Metra cancels some Thursday night service as possible freight railroad worker strike looms
In anticipation of a freight railroad workers’ strike that would immediately suspend travel on four of its lines, Metra said it has been forced to limit service on some of those lines Thursday evening.
Some Metra trains won’t be running Thursday night as the commuter rail service braces for a possible nationwide work stoppage by freight railroad workers.
Those workers are set to go on strike on Friday if an agreement isn’t reached, and while Metra is not involved in negotiations, some of its lines are owned and operated by freight railways.
If there’s a work stoppage, there will be no service Friday on the BNSF, Union Pacific North, Union Pacific Northwest and Union Pacific West lines.
Even before then, however, in anticipation of a strike, Metra said it has been forced to start limiting services on those lines beginning Thursday evening.
BNSF: Four inbound trains departing from Aurora after 8 p.m. will be canceled (the specific runs are Nos. 1296, 1298, 1300 and 1302). Outbound trains on that line that would have departed Chicago after 9:30 p.m. also are canceled (those runs are Nos. 1289, 1291, 1293 and 1295).
Union Pacific North: Inbound trains departing from Waukegan (Nos. 372 and 374) after 10 p.m. are canceled, as are outbound trains (Nos. 371, 373, 375 and 377) departing Chicago after 9:30 p.m.
Union Pacific Northwest: All inbound trains after 9:30 p.m. are canceled (Nos. 666 and 668). Outbound trains departing from Chicago (Nos. 661, 663, 665 and 601) also are canceled after 9:30 p.m.
Union Pacific West: One inbound train departing from Elburn (No. 68) is canceled after 9:15 p.m., as are two outbound trains (Nos. 69 and 71) departing Chicago after 9:30 p.m.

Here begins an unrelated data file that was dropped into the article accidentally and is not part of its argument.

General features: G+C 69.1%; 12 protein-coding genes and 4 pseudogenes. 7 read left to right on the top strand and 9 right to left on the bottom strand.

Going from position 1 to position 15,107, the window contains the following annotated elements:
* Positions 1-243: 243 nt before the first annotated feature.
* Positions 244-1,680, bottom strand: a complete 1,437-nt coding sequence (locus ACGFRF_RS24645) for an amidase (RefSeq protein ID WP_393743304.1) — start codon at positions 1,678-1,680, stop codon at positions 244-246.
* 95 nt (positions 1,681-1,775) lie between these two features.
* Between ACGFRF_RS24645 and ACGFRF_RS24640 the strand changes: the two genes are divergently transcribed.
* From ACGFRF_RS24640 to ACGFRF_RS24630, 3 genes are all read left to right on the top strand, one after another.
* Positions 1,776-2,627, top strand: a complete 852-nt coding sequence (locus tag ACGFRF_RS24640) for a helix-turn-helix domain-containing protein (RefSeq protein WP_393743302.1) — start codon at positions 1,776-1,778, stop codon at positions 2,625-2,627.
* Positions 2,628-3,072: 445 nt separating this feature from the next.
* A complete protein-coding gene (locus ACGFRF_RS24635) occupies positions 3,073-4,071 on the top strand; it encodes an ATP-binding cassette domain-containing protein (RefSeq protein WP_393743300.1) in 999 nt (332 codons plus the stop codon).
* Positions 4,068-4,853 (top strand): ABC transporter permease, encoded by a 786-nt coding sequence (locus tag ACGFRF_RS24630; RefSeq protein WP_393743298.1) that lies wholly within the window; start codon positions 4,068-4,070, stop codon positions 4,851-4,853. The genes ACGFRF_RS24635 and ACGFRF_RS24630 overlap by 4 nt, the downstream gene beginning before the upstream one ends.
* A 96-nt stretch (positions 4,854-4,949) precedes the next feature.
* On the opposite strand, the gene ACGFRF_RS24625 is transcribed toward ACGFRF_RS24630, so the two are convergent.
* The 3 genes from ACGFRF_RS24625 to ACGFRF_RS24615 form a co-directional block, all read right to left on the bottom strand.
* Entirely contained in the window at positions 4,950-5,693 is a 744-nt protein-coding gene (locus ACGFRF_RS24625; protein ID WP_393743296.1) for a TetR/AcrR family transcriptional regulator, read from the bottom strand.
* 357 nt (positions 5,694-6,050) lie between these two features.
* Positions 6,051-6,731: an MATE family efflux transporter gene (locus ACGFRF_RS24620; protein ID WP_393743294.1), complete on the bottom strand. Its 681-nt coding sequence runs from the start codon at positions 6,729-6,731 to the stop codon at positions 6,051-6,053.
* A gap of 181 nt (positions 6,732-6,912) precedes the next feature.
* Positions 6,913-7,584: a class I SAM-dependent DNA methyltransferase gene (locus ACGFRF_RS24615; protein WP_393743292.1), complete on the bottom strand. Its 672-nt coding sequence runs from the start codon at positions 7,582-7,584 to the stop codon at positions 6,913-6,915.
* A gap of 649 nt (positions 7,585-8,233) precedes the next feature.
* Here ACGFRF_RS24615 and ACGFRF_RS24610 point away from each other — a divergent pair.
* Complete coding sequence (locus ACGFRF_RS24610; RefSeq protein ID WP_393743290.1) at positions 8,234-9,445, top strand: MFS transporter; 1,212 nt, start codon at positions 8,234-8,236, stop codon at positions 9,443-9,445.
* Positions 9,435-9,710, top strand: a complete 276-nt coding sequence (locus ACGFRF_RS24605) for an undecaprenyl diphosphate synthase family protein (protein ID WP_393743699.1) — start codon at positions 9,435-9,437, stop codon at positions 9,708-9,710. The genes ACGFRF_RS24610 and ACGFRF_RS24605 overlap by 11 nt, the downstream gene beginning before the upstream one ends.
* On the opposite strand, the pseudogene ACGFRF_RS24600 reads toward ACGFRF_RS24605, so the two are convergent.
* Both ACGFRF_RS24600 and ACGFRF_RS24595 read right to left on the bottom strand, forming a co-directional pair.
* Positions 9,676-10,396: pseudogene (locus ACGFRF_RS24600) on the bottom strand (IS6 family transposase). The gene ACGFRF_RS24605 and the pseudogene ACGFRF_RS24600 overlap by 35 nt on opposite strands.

Services on Metra’s Electric, Rock Island, Southwest Service, Milwaukee District North and Milwaukee District West lines are expected to operate on Friday regardless of a strike.
Metra is still working with its freight partners to determine its ability to run trains on the Heritage Corridor and North Central Service lines.
The possibility of a strike is also being felt at Amtrak, which relies heavily on freight railways. On Tuesday, Amtrak preemptively canceled long-distance train routes, mostly those departing from Chicago, to prevent its passenger trains from being stranded.
Amtrak announced Wednesday it will temporarily cancel all of its long-distance trains beginning Thursday because of the potential work stoppage, according to Reuters.
A nationwide work stoppage by freight rail workers could cause the country to lose billions of dollars a day and further burden the supply chain.
Negotiations between unions representing 115,000 workers and railways that include BNSF, Union Pacific, CSX, Norfolk Southern and Kansas City Southern have gone on for two years but stalled this summer. Most of the unions have already reached a tentative agreement, but those employees could refuse to cross the picket line if a deal is not made with the rest.
A nationwide strike could cost the U.S. economy $2 billion per day, according to an industry report released last week. Those economic damages will be felt at retail stores and in lost jobs, widespread plant shutdowns, more expensive goods and the disruption of hundreds of thousands of daily trips on commuter railroads and Amtrak.